By 1777, he was conductor at the Italian Opera in London, and in 1780 he set off on a European tour, playing in Paris, Strasbourg, Munich and Vienna. He met Haydn, and played a musical ‘competition’ against Mozart before Emperor Joseph II of Austria; the contest was declared drawn. Clementi admired Mozart’s touch, and his own style subsequently changed, although he denied that Mozart’s influence had any bearing on this.
From 1782, Clementi was one of London’s most fashionable music teachers, and he later went into business as a piano-maker and music publisher. As he grew older, he devoted more time to composition, producing over a hundred sonatas and several symphonies, since lost. He died in 1832 and was given a public burial at Westminster Abbey.
Modern piano-playing techniques are still based on those developed by Muzio Clementi.
Posted in Education, Historical articles, History, Royalty on Tuesday, 7 May 2013
This edited article about Eton originally appeared in Look and Learn issue number 244 published on 17 September 1966.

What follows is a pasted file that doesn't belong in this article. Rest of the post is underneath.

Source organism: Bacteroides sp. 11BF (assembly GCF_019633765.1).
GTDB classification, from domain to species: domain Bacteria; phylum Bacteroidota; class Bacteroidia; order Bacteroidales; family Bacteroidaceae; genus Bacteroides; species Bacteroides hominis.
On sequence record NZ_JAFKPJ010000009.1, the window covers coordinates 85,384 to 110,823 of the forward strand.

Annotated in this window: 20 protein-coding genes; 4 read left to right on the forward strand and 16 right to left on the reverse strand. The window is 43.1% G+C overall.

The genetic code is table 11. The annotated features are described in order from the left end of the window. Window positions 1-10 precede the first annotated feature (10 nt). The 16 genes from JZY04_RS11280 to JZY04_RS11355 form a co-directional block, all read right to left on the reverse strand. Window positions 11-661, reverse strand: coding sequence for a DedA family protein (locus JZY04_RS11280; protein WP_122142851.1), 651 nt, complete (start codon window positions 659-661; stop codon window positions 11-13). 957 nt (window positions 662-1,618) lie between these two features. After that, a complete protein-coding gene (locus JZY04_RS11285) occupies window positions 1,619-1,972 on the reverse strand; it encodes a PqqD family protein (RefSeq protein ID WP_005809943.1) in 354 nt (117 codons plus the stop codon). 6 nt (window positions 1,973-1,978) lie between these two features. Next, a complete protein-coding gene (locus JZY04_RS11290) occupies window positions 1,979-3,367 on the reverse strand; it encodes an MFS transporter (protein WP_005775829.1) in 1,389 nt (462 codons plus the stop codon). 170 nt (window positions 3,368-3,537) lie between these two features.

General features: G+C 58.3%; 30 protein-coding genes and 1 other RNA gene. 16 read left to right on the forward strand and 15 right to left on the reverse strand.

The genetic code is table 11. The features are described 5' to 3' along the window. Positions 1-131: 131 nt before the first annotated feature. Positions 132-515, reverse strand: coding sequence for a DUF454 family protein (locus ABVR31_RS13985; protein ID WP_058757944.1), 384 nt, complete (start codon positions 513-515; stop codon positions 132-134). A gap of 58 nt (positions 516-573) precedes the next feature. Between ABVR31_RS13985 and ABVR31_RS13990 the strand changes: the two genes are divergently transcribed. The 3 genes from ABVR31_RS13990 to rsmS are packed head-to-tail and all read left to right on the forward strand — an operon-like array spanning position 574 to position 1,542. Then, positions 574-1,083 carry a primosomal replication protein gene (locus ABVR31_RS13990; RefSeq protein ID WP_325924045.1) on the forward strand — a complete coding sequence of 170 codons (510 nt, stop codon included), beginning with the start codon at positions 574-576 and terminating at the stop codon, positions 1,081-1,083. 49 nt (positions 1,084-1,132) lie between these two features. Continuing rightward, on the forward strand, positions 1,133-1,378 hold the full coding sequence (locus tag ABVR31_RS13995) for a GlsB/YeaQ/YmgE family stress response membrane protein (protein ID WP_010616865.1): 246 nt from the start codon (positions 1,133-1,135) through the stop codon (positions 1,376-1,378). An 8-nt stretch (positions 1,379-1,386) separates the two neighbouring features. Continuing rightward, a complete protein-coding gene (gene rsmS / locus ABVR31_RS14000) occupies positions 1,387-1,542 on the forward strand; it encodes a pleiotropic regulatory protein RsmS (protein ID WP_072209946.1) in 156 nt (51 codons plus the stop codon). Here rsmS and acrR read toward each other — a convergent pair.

Eton school began as a charity on 12th September, 1440, when King Henry VI granted a charter to found the College of the Blessed Mary of Eton at Windsor.
King Henry’s charter laid down that the college should consist of a provost, ten fellows, a schoolmaster, an usher, 70 scholars, ten clerks or priests, 16 choristers and 13 poor men. The scholars were to be the sons of poor but worthy men. The king provided also for the education of other boys who were to be the sons of noble and powerful persons.
The poor scholars, called King’s Scholars, were to live in the college, while accommodation for the others was reserved in houses and inns in Windsor.
At the same time King Henry founded King’s College, Cambridge, to which scholars from Eton were to proceed. This connection with Eton continues at King’s College today, 24 scholarships being reserved there for Etonians who reach the required standard.